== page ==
There is a mutual obligation to salute between:
  1. Wehrmacht personnel among themselves, as long as the regulations concerning salutes are not in question, including personnel of the regional police & former personnel of the Wehrmacht, the old army, or the old navy who are uniform.
  2. Wehrmacht personnel. the police & the local police (gendarmes); forestry officials in public service & the railway police, the members of the DLV & RLB, the SA & its organizations, the SS, the NSDFB, the FAD & the political leaders of the NSDAP.
Individuals are further required to salute:
  1. the banners & ensigns of the police, the DLV & RLB, the SA & its branches, the SS, the NSDFB ("Steel Helmets"), the Reichstreubund, the Kyffhaeuserbund veterans' association, the FAD, the Hitler Youth, & the political organizations of the national socialist movement, when they are marching in formation.  Exceptions are SA & SS command-post flags & the pennants of the Bund Deutscher Maedel (BDM) & Jungvolk youth leagues.  
  2. while the German national anthem or the Horst Wessel Song are played.
  3. when approaching or entering memorials.
  4. at all funerals.
  5. superiors in civilian cloths, if they are known to the soldier.

For soldiers in uniform & wearing headgear, the type of salute to use is summarized in the regulations on saluting.

Soldiers in uniform who are not wearing headgear or who are dressed in civilian clothes use the German greeting.

The soldier with a lower rank or less seniority should salute first.  It is a matter of honor among soldiers - even if the person who is being saluted is not part of the Wehrmacht - to execute each salute in a crisp & soldierly manner.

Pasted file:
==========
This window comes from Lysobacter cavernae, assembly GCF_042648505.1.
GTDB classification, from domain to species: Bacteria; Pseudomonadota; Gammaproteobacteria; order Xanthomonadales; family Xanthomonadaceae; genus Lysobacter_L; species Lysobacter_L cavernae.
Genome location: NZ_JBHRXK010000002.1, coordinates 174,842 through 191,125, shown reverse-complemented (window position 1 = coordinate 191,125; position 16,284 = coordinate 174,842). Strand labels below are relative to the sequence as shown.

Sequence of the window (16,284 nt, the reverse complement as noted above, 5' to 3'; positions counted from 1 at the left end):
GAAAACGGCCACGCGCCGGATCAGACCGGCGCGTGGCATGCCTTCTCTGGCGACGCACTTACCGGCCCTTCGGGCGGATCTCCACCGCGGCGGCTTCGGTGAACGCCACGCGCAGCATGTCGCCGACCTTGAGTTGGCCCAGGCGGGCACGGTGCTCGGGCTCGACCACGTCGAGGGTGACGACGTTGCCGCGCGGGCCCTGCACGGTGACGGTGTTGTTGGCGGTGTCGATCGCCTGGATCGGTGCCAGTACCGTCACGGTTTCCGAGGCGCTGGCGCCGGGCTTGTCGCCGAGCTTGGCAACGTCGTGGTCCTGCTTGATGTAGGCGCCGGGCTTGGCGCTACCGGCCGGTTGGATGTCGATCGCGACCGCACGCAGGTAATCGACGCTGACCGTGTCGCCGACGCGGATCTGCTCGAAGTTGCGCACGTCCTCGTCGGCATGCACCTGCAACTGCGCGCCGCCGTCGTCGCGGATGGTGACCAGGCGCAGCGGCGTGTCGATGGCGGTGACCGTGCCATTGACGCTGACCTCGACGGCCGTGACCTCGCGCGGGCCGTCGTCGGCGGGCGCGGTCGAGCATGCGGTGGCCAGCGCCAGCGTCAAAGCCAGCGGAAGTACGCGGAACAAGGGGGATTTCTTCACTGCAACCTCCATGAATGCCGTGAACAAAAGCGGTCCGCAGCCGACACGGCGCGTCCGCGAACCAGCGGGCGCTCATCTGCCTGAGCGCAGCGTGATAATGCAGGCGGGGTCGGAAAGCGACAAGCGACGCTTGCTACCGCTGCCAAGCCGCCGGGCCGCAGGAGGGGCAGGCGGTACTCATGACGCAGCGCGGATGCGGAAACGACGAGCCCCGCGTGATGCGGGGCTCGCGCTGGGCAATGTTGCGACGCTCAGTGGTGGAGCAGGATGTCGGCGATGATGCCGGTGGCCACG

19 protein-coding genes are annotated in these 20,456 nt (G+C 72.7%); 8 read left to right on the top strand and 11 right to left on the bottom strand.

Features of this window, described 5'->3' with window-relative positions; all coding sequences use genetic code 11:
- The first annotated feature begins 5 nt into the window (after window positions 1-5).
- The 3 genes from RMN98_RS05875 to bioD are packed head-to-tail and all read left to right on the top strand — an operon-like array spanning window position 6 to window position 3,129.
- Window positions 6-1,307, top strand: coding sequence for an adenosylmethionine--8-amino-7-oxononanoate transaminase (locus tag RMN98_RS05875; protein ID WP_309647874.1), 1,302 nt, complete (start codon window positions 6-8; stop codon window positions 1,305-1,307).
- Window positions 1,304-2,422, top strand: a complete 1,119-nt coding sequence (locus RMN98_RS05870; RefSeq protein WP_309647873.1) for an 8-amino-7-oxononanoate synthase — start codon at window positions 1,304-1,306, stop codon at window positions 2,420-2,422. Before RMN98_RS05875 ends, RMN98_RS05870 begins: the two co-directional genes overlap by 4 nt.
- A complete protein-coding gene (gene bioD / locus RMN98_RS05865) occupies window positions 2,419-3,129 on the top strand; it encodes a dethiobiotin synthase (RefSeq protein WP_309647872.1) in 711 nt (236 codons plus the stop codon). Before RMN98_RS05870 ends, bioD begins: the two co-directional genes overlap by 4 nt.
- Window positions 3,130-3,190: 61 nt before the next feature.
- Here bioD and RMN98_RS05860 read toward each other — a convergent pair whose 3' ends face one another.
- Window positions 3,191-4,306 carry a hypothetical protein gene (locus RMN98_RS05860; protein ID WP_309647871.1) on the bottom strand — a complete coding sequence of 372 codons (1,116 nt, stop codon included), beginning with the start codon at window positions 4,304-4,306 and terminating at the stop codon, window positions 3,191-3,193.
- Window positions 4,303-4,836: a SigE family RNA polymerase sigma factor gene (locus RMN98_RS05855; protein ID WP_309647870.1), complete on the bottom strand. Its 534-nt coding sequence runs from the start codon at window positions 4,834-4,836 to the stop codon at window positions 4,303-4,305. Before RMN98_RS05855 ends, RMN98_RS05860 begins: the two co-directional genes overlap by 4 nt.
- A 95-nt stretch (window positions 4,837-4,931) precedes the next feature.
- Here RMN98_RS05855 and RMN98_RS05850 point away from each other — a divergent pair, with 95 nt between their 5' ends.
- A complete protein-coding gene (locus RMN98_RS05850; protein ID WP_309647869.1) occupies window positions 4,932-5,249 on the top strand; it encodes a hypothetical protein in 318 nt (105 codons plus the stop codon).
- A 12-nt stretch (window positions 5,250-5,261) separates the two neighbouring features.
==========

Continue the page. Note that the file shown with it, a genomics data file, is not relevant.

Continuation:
Under the same conditions discussed previously, the obligation to salute does not apply to certain individuals (e.g. drivers of motor vehicles, mounted messengers, etc.)

Voluntary Salute

A voluntary salute is expected when members of foreign armed forces salute first.  Units in formation do not salute.  If a salute is to be given, the senior officer of the post or the naval commander will so order.

Return Salute

If a superior returns a soldier's salute by answering "Heil!" or "Good morning," etc., the greeting is answered using the same wording & adding "(superior's rank), Sir!"  

Superiors greet units in formation by saying "Heil!" & adding the branch of service or force.  The unit answers "Heil!" & adds "(superior's rank), Sir!"  The Minister of War is answered with "Heil, General, Sir!"  The Fuehrer & Chancellor of the Reich is answered with "Heil to the Feuhrer!"

 


1  Following the July 20th assassination attempt on Hitler, the military salute was changed.  The traditional "Military Salute" of the hand to the cap visor or rim of the helmet, was then forbidden.  The "German greeting" or "Party salute" was ordered to become the official salute of the Wehrmacht.  Many soldiers viewed the "German greeting" as ridiculous & impractical.  One veteran commented that after this new order, "it was not uncommon to observe entire companies carrying their mess tins in their right hands to avoid being compelled to demonstrate their 'loyalty to the party.'"
2
  "German greeting" (Deutscher Gruß) - the German name for the Nazi salute [Translator]. Even though this was an official regulation, it is advised that reenactors do not do this salute due to its political affiliation. 
3  "Parade-stepping" (Exerziermarsch) - the German name for goose-stepping. [Translator]
4
  "Opposite side" - Apparently, passengers in the rear seat faced in the opposite direction [Translator]